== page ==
It is clear to me now that this is what the real job of an artist is; it is how we contribute to society. Now that the world around us has been rearranged—our lives have been forever changed, and our sense of safety has been stolen from us—the work of artists and entertainers is all the more vital. Artists and entertainers will struggle to find new voices inside ourselves that can heal and challenge in this new world, and we will find a way to use our gifts to articulate a vision that connects us to the new reality—that connects our new fears and hopes to the work in front of us. Artists and entertainers will help the healing process along as we redefine for ourselves what’s important and share these new understandings with those who are drawn to our work. In other words, we will do what we’ve always done: look inside ourselves, look outside ourselves, and use the information gathered to make art. To make music. To entertain people. To make people laugh. To make people cry. To help people understand and find meaning.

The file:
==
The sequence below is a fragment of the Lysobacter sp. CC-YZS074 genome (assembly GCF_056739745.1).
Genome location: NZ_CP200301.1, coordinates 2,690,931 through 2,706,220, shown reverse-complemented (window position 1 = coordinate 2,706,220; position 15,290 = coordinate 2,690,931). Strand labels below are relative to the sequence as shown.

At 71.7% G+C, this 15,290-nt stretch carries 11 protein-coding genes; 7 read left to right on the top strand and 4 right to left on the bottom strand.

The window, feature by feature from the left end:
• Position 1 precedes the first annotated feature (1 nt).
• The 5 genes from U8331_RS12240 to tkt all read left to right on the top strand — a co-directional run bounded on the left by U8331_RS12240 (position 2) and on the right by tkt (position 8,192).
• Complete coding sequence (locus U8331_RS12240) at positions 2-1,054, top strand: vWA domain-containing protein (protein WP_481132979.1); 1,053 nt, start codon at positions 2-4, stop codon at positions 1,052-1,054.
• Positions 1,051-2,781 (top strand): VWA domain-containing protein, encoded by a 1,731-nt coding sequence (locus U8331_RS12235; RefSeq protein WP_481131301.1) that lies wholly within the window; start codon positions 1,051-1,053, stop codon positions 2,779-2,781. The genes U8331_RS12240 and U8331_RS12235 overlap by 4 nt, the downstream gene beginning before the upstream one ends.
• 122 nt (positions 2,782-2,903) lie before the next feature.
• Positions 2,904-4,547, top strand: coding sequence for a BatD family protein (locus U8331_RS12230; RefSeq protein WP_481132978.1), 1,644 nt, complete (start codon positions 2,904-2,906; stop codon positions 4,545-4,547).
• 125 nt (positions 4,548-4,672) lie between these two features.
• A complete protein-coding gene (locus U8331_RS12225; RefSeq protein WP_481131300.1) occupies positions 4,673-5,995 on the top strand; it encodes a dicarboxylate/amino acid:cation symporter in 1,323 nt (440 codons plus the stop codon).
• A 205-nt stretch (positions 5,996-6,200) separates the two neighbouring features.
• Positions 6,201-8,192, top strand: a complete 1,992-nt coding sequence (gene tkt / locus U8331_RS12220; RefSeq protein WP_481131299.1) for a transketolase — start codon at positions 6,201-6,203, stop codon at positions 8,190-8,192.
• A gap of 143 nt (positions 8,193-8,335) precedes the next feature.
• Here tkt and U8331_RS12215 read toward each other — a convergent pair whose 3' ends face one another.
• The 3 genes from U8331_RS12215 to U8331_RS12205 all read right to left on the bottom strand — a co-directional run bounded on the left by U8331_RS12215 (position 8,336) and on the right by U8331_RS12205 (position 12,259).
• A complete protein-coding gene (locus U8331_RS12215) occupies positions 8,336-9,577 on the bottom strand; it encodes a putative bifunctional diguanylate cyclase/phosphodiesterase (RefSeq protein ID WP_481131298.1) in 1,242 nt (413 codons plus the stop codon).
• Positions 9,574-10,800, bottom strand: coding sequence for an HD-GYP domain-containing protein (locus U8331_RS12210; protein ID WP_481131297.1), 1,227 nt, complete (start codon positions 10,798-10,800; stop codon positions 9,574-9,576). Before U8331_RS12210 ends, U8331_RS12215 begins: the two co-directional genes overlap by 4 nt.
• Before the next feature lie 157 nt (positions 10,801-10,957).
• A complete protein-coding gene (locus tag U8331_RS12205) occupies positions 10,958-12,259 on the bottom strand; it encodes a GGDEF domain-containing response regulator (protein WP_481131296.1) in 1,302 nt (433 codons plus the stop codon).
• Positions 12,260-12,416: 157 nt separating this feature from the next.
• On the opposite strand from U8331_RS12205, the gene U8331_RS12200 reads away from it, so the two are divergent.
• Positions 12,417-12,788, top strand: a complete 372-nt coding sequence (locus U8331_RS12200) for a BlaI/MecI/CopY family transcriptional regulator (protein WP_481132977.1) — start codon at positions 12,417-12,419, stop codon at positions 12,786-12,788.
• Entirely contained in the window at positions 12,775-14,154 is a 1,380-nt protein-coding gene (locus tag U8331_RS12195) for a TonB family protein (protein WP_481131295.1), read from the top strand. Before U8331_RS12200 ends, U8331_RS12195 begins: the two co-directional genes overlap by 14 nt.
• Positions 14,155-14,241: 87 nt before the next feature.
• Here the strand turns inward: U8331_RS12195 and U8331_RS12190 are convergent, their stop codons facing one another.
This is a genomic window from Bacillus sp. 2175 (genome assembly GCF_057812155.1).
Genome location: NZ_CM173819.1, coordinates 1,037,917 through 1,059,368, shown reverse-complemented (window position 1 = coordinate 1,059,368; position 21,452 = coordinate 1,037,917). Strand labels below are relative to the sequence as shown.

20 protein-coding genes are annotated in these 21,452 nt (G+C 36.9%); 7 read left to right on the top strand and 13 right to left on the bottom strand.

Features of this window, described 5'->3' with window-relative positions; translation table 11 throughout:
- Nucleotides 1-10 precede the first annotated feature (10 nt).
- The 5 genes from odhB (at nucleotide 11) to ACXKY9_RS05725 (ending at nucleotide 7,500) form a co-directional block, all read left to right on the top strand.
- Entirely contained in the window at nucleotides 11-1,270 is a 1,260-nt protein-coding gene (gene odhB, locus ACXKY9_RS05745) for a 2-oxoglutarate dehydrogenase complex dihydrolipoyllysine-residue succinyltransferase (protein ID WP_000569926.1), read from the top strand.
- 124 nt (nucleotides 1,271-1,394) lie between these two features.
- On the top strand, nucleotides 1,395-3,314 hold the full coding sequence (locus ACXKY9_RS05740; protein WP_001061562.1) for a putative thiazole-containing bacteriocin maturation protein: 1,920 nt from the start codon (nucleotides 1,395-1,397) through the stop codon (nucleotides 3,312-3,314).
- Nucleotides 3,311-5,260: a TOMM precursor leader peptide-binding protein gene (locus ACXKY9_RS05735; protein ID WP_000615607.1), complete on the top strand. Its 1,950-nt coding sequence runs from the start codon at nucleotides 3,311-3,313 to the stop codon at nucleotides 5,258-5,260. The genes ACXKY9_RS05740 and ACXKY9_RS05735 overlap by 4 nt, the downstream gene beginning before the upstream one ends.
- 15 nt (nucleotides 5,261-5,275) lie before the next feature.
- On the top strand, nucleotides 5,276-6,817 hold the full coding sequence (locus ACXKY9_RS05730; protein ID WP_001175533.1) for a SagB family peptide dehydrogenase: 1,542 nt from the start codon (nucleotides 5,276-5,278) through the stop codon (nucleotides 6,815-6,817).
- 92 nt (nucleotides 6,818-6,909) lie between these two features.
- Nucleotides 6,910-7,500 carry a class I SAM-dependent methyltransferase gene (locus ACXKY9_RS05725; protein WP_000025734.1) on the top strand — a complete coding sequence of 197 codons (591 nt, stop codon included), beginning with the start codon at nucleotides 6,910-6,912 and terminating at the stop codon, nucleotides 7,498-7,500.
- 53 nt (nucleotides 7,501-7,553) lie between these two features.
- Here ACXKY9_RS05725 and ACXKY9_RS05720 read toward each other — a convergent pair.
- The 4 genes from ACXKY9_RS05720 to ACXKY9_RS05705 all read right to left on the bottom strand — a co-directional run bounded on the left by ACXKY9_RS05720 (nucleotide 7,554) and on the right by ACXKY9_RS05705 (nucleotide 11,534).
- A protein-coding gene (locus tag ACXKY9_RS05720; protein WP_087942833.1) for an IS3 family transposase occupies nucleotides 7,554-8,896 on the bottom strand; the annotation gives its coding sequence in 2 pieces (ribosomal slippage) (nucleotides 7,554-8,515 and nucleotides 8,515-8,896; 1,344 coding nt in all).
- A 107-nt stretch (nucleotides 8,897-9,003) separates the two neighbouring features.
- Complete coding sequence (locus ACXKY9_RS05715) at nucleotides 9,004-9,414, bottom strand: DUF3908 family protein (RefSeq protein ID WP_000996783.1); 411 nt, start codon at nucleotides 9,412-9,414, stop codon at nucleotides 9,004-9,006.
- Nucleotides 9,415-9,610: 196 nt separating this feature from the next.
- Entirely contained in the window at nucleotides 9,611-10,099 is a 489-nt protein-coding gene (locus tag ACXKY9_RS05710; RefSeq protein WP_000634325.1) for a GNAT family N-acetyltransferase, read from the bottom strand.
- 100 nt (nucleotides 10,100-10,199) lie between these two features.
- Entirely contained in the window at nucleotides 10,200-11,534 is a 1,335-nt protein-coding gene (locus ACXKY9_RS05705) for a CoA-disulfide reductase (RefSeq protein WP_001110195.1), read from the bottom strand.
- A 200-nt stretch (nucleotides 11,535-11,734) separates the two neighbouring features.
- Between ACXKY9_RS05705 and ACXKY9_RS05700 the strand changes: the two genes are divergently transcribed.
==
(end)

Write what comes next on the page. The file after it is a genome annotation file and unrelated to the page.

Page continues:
The media and the politicians are saying, “It’s a different world now.” I agree with that, but it is too soon to really know what that means. But I do know that it’s the artists—the writers, the songwriters, the painters, the novelists, the poets, and the entertainers—who will find a way to describe this new world to everyone, and it’s through art that people’s hopes and dreams and fears will continue to be articulated. This is our job, and from where I sit right now it feels like a really important one, because people’s hopes and dreams have been affected by what happened Sept. 11. As I get on the plane tomorrow, I will begin to see for myself some of what this new world looks like. I hope I have what it takes to do this tour. I have to admit that I’m afraid of getting on the airplane and afraid of not knowing what to say about all that is going on around me. I hope I can figure out what people are needing right now and, if it’s in my power, find a way to give it to them.